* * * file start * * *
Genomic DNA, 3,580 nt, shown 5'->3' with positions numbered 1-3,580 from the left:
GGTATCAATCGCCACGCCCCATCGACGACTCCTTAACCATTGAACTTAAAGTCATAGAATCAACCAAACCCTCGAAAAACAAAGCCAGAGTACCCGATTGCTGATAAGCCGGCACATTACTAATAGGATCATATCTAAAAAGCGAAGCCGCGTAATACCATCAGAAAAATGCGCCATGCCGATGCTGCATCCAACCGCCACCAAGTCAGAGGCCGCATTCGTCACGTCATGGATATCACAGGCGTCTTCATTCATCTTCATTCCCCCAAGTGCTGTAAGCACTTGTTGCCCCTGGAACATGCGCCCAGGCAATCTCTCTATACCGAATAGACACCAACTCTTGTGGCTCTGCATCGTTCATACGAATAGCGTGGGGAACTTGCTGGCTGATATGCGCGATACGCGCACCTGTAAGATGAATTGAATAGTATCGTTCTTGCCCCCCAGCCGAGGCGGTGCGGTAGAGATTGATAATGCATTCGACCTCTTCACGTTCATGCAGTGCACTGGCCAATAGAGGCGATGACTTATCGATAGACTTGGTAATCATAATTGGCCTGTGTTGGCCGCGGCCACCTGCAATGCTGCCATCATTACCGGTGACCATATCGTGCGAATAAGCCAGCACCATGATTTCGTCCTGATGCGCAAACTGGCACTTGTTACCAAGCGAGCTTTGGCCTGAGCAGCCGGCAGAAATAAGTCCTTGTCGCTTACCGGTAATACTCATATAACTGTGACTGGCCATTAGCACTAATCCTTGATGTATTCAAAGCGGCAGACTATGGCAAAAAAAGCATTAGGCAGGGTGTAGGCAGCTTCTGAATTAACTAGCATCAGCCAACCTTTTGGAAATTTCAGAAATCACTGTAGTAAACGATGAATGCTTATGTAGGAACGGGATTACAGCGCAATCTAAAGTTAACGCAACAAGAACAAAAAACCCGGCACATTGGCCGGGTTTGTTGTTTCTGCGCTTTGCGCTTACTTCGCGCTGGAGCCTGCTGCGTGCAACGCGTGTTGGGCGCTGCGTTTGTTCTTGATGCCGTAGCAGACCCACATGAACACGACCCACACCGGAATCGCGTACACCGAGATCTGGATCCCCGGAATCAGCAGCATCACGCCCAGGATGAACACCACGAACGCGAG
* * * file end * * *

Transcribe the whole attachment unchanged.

Genomic DNA, 3,580 nt, shown 5'->3' with positions numbered 1-3,580 from the left:
GGTATCAATCGCCACGCCCCATCGACGACTCCTTAACCATTGAACTTAAAGTCATAGAATCAACCAAACCCTCGAAAAACAAAGCCAGAGTACCCGATTGCTGATAAGCCGGCACATTACTAATAGGATCATATCTAAAAAGCGAAGCCGCGTAATACCATCAGAAAAATGCGCCATGCCGATGCTGCATCCAACCGCCACCAAGTCAGAGGCCGCATTCGTCACGTCATGGATATCACAGGCGTCTTCATTCATCTTCATTCCCCCAAGTGCTGTAAGCACTTGTTGCCCCTGGAACATGCGCCCAGGCAATCTCTCTATACCGAATAGACACCAACTCTTGTGGCTCTGCATCGTTCATACGAATAGCGTGGGGAACTTGCTGGCTGATATGCGCGATACGCGCACCTGTAAGATGAATTGAATAGTATCGTTCTTGCCCCCCAGCCGAGGCGGTGCGGTAGAGATTGATAATGCATTCGACCTCTTCACGTTCATGCAGTGCACTGGCCAATAGAGGCGATGACTTATCGATAGACTTGGTAATCATAATTGGCCTGTGTTGGCCGCGGCCACCTGCAATGCTGCCATCATTACCGGTGACCATATCGTGCGAATAAGCCAGCACCATGATTTCGTCCTGATGCGCAAACTGGCACTTGTTACCAAGCGAGCTTTGGCCTGAGCAGCCGGCAGAAATAAGTCCTTGTCGCTTACCGGTAATACTCATATAACTGTGACTGGCCATTAGCACTAATCCTTGATGTATTCAAAGCGGCAGACTATGGCAAAAAAAGCATTAGGCAGGGTGTAGGCAGCTTCTGAATTAACTAGCATCAGCCAACCTTTTGGAAATTTCAGAAATCACTGTAGTAAACGATGAATGCTTATGTAGGAACGGGATTACAGCGCAATCTAAAGTTAACGCAACAAGAACAAAAAACCCGGCACATTGGCCGGGTTTGTTGTTTCTGCGCTTTGCGCTTACTTCGCGCTGGAGCCTGCTGCGTGCAACGCGTGTTGGGCGCTGCGTTTGTTCTTGATGCCGTAGCAGACCCACATGAACACGACCCACACCGGAATCGCGTACACCGAGATCTGGATCCCCGGAATCAGCAGCATCACGCCCAGGATGAACACCACGAACGCGAG